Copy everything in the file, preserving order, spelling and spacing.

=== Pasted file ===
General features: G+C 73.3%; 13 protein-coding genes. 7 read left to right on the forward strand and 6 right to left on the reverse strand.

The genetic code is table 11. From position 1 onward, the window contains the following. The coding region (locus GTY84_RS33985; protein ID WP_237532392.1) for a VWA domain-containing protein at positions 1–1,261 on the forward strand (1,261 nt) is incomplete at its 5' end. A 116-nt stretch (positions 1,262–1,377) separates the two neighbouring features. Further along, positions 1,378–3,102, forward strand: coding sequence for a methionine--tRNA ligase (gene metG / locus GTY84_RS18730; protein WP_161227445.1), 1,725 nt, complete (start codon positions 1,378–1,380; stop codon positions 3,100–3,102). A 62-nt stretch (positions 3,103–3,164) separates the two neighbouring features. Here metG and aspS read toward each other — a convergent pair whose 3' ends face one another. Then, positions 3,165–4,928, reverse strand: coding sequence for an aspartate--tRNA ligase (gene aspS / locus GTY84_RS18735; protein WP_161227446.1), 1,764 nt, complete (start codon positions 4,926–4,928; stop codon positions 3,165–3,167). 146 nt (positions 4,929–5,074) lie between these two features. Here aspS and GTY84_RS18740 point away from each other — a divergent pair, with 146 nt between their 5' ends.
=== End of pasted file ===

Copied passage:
General features: G+C 73.3%; 13 protein-coding genes. 7 read left to right on the forward strand and 6 right to left on the reverse strand.

The genetic code is table 11. From position 1 onward, the window contains the following. The coding region (locus GTY84_RS33985; protein ID WP_237532392.1) for a VWA domain-containing protein at positions 1–1,261 on the forward strand (1,261 nt) is incomplete at its 5' end. A 116-nt stretch (positions 1,262–1,377) separates the two neighbouring features. Further along, positions 1,378–3,102, forward strand: coding sequence for a methionine--tRNA ligase (gene metG / locus GTY84_RS18730; protein WP_161227445.1), 1,725 nt, complete (start codon positions 1,378–1,380; stop codon positions 3,100–3,102). A 62-nt stretch (positions 3,103–3,164) separates the two neighbouring features. Here metG and aspS read toward each other — a convergent pair whose 3' ends face one another. Then, positions 3,165–4,928, reverse strand: coding sequence for an aspartate--tRNA ligase (gene aspS / locus GTY84_RS18735; protein WP_161227446.1), 1,764 nt, complete (start codon positions 4,926–4,928; stop codon positions 3,165–3,167). 146 nt (positions 4,929–5,074) lie between these two features. Here aspS and GTY84_RS18740 point away from each other — a divergent pair, with 146 nt between their 5' ends.